Friday, 30 April 2010
Thursday, 29 April 2010
Wednesday, 28 April 2010
The unleashing of each new issue of ChessBase Magazine is an event for celebration in the chess ranks.
GM Short innovated early on against the pesky Petroff. Here, he has just played his pawn to a3, preparing b4. He developed a crushing position. 'I had Vladimir Kramnik's balls on toast', he says, and is very scathing about the way he missed several opportunities. Short has never been known to mince his words.
'A unique Dragon-Najdorf setup is what FM Lilov calls the core of the Sicilian Kan, which will guarantee you a strong and active position even late in the middle game, which will provide you with plenty of counterattack possibilities.'FM Lilov is another presenter for the ChessBase Fritztrainer range and here he makes a double-headed debut with a brace of DVDs.
The Sicilian Kan arises after the moves:
1 e4 c5 2 Nf3 e6 3 d4 cxd4 4 Nxd4 a6
It's a slippery system and one which suffers from - or enjoys - far less coverage than certain Sicilian variations.
The bulk of the material is covered in these chapters:
How to fight an early Nf3 and e5
Plan with b5 & Qb6 -Main Line with Bxe3
Plan with b5 & Qb6 -Deviations
Plan with Bd3 -d7-d5 idea
Plan with Bd3 -Drago-Najdorf setup
Maroczy Bind -Plan with Bc5
Maroczy Bind -Plan with Bb4
Maroczy Bind -Plan with Bb4 II
Maroczy Bind -Sacrifice on e4
Maroczy Bind -Plan against Bd3-h3
Maroczy Bind The Hedgehog Enhanced
Maroczy Bind -The Sacrifice on e4 for Black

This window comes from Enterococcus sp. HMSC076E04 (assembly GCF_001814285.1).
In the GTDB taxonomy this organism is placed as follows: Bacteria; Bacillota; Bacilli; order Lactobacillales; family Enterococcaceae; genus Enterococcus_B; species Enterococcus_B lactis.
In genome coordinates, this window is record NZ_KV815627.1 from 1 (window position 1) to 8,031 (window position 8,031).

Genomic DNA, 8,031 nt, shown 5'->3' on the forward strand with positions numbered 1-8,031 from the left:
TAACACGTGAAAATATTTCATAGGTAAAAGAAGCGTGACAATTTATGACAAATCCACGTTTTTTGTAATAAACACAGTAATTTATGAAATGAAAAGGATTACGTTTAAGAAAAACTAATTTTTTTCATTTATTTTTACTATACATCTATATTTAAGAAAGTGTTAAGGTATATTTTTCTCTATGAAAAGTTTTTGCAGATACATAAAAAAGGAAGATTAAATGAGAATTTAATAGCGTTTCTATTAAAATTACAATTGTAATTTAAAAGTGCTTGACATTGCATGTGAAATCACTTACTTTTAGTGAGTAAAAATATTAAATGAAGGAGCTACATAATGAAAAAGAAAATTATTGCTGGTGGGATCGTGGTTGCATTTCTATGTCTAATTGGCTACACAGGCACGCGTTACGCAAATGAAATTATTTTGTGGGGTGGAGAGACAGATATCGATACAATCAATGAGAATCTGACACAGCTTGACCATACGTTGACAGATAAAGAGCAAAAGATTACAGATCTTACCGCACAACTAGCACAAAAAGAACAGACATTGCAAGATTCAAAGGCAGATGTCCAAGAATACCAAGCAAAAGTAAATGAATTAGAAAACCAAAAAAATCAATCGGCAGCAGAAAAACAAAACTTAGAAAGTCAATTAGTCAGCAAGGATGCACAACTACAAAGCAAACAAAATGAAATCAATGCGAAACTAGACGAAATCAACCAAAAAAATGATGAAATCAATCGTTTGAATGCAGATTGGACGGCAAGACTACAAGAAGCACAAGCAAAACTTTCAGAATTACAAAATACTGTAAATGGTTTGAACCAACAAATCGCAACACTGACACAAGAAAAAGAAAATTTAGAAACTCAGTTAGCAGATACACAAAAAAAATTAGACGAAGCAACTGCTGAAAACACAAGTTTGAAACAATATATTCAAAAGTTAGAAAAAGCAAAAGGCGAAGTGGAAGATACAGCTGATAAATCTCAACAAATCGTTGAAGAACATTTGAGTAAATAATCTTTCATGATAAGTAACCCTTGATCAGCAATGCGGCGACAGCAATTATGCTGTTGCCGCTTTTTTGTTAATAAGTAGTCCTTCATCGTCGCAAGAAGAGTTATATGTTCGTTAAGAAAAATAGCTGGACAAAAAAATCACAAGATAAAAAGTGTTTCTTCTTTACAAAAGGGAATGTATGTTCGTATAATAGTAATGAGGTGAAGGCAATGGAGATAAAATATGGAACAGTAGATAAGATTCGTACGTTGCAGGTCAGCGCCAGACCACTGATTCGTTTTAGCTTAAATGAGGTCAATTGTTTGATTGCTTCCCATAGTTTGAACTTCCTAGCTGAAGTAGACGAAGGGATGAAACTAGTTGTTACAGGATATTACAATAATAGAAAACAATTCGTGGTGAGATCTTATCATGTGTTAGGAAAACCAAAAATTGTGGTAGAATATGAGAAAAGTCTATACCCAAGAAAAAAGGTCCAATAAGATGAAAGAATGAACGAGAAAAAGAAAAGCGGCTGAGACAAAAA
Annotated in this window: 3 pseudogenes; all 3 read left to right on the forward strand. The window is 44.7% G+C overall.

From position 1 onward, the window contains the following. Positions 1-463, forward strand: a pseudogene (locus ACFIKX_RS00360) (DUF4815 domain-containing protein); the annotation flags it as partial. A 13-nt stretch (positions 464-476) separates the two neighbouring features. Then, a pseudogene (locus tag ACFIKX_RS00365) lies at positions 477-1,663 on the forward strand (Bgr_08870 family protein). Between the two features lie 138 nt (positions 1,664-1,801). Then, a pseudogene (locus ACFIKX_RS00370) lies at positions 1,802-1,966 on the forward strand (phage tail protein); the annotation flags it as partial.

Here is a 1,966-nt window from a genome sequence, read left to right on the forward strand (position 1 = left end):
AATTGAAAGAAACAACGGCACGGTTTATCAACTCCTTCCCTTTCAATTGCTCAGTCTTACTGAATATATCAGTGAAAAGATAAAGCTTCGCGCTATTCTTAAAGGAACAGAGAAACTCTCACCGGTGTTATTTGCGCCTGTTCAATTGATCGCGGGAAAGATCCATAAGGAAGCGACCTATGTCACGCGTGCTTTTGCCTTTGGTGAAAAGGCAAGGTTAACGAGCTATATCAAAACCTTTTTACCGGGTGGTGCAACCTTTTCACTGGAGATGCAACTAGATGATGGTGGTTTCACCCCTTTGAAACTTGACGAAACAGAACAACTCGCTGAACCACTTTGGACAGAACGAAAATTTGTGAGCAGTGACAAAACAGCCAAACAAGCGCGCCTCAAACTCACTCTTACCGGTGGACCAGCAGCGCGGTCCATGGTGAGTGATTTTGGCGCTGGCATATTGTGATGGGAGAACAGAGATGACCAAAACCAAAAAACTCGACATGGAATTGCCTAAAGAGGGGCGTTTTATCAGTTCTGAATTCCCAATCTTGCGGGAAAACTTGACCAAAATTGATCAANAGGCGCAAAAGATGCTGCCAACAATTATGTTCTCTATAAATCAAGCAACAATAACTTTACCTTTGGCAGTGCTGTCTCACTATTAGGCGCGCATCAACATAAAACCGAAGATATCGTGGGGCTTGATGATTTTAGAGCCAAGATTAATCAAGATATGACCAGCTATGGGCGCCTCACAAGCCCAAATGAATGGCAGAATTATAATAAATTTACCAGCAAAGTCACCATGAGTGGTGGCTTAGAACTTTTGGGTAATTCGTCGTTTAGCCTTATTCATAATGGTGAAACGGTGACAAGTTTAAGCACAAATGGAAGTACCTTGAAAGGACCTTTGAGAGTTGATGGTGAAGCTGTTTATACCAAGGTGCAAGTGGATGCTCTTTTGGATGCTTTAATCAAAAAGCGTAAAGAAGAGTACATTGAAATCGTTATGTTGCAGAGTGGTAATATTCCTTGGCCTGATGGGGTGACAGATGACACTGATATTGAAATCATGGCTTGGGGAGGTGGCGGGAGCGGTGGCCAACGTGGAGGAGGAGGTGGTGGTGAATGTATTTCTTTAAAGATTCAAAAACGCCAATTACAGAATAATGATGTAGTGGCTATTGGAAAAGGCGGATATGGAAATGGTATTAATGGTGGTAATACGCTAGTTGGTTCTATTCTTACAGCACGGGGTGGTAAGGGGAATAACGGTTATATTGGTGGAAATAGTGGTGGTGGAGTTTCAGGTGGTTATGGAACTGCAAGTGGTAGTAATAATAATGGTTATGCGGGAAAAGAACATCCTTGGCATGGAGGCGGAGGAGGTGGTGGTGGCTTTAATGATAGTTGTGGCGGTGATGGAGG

General Plan No.1
General Plan No.2
The material is presented via illustrative games. The emphasis is on the explanation of key ideas, which is fine, but I did feel that the theoretical side of things was often quite weak.
As a presenter, FM Lilov has a good style. He has a soft, friendly voice and his speech is fluid. However, I believe both of his DVDs suffer from the old 'style over substance' problem. I think there is better to come from him.
'FM Lilov will teach you a plan for Black with a6, b5,Bb7, Nbd7 and c5, which is one of the best ways to meet White's Queen's Gambit.'
All in all, I came away from this DVD feeling rather disappointed. However, it could make an easy starting point for lesser experienced club players, new to the QGA, who would like to learn something about it. But they will have to do quite a lot of independent research to create a workable repertoire.
The back cover blurb for both of these DVDs has presumably lost something in translation:
IM Martin is, as usual, rather more to the point with his presentation. He offers substantial coverage of variations arising from 1 e4 e5 2 Nf3 Nc6 3 Bb5 a6 4 Bxc6. Old Fischer favourites die hard but the Exchange Variation has never gathered as many fans as the frankly superior 4 Ba4. Yet 4 Bxc6 has a major selling point:
'A simple idea underpins the Exchange Variation of the Ruy Lopez. Take all the pieces off and White wins the ending.'
He gives players of the Black pieces some sensible advise: hang onto the Bishop pair and keep well clear of the endgame.
The first illustrative game sees Larina Neto (rated 2464) beat Michael Adams (2703) - a good advert for the variation.
This is important, as essentially White's game plan is simply to get down to this sort of position, so it makes perfect sense to master the basic procedure of converting the advantage.
...all of Black's major options are analysed. They are:5...Qd6
There's also a bit of coverage for Black's alternative capture, 4...bxc6
This is the pick of the Fritzainer bunch this time around.